Cool: In an EL display, the light is generated by a purely solid state process, so no heat is generated. This means no energy is wasted in heat, no thermal stress is produced, and no heat has to be dissipated and removed from the assembly.
Versatile: Technomark lamps are manufactured using printing techniques. As a result, anything that can be rendered in two dimensions can be illuminated. Technomark also offers a unique connection to the graphic arts industries through its heritage in screen-printed graphics. The result is a line of display products, which look equally good lit or unlit.
Protection against electrical interference should be a reasonable concern when any features are added to an application which use AC power. However, a well-designed EL display should not cause problems.
Many people who remember using EL 20 years ago recall the need for large, inefficient, and noisy inverters as well as high impedance lamps. Modern technology has made the use of EL much easier and has reduced the concerns about interference significantly.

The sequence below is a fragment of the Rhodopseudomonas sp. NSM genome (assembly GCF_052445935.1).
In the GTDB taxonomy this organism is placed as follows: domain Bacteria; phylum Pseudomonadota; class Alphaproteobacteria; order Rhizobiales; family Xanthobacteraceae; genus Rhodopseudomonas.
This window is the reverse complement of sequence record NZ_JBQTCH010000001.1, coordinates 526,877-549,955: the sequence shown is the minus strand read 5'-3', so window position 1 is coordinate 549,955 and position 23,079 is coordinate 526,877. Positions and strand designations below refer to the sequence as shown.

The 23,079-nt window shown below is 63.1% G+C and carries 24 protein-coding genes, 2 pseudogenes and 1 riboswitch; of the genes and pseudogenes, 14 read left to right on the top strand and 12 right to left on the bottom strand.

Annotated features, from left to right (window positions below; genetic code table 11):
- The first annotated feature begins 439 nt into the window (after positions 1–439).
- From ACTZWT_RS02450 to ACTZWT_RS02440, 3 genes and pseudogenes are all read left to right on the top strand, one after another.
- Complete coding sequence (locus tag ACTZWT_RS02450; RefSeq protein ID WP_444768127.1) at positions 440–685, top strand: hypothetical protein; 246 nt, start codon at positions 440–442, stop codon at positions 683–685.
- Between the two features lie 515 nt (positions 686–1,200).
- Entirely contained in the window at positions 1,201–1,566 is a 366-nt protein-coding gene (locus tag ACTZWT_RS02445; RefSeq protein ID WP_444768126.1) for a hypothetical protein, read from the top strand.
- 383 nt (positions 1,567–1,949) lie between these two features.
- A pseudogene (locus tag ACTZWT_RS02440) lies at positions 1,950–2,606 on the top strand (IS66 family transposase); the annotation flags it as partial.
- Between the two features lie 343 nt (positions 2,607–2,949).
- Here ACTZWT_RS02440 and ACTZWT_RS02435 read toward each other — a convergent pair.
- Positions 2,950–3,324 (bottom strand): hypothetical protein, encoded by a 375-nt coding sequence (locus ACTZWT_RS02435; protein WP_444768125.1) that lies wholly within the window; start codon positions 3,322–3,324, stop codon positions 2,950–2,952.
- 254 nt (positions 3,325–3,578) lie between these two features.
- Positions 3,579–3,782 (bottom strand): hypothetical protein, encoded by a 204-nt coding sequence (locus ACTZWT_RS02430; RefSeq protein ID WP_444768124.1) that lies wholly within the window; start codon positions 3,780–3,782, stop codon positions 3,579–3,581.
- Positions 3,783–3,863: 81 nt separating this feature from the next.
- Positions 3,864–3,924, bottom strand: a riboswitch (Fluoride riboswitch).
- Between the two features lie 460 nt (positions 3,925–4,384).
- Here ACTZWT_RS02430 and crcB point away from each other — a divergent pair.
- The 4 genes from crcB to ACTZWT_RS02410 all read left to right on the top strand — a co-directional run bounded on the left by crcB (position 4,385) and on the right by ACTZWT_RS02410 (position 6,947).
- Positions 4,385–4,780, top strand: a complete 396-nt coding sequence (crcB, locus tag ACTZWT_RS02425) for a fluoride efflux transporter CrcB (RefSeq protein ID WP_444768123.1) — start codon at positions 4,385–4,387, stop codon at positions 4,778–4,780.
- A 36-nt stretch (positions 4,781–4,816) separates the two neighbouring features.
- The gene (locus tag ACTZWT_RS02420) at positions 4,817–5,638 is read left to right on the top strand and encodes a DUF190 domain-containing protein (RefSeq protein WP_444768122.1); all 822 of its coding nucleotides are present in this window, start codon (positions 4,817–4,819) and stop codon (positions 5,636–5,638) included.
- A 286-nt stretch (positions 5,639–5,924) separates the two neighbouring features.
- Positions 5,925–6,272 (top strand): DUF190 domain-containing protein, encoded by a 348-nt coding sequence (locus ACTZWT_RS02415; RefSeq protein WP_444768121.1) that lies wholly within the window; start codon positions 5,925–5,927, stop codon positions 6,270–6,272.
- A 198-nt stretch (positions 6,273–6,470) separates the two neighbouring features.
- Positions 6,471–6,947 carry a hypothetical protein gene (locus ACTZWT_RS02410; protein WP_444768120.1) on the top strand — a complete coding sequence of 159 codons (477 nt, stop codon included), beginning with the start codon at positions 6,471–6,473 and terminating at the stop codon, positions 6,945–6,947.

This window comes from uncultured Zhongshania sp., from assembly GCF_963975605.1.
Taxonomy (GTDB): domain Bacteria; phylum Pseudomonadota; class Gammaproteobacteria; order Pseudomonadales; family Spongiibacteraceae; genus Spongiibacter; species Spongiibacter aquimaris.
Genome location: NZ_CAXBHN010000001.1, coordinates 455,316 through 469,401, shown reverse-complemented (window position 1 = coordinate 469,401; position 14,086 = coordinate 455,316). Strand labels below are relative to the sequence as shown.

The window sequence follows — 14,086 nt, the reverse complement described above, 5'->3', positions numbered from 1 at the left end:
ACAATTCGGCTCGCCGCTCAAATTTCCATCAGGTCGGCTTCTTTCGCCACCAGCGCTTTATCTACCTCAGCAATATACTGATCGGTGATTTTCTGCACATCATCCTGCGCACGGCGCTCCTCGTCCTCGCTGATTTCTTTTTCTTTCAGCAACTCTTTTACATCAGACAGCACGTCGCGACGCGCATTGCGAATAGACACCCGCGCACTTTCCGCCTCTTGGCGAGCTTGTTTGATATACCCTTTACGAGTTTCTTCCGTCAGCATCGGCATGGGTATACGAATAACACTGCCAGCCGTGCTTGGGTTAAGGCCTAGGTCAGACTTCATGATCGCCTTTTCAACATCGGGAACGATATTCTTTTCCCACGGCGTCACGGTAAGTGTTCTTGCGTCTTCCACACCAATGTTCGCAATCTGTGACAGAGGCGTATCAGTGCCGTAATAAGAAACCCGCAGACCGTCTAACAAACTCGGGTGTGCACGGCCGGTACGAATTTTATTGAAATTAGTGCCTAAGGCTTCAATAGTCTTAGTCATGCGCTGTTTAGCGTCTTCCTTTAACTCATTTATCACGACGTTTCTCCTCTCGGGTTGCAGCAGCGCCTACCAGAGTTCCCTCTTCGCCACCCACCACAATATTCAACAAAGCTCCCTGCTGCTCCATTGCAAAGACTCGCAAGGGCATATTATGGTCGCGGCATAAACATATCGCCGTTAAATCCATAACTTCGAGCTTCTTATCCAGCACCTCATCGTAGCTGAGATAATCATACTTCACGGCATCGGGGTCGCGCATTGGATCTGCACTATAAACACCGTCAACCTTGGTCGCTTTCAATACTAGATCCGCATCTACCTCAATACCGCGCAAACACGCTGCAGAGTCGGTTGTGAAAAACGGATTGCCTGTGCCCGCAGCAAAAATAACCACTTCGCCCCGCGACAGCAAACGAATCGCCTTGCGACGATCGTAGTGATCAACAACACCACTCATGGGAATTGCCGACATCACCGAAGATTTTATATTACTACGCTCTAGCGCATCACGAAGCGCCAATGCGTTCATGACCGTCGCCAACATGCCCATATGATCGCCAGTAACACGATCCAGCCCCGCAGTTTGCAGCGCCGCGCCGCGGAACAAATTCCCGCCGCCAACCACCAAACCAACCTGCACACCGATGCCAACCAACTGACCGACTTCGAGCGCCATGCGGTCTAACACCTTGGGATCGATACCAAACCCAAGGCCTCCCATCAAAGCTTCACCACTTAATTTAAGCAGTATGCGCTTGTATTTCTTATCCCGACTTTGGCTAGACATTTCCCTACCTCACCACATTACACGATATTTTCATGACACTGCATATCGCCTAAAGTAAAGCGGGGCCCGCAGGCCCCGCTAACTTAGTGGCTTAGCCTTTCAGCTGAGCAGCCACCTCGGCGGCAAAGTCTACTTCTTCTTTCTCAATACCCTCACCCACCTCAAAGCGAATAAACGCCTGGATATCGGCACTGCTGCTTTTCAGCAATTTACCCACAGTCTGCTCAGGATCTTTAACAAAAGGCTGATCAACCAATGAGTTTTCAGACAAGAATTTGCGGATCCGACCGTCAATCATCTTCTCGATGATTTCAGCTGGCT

If interference does arise, it is likely to come from one of three areas: overdriving the lamp, feedback of the inverter circuit switching noise onto the DC supply, pick up on very high impedance lines which are run too close to the lamp. Good design practices will eliminate all of these areas of potential concern.
Technomark EL is used successfully in many applications, which might be viewed as sensitive to interference, including GPS Systems, CB Radios, Broadcast Band Radio, Thermometers and Thermostats, Communications Systems, Diagnostic Equipment, and Test Instrumentation.
For further information ask your Technomark Sales Engineer for the appropriate Applications Notes.
Other systems can be used for specification but with caution.
Color temperature is not an appropriate scheme for describing EL colors because the physical process at work is not thermal so the emission spectrum is unlike that underlying the color temperature scheme.
PMS values can be used as an approximation, but can be misleading. Even for objects viewed in reflected light, PMS values depend on the lighting and the substrates used. In the case of EL, the self-luminous nature of the object severely distorts the perception of the PMS equivalent colors.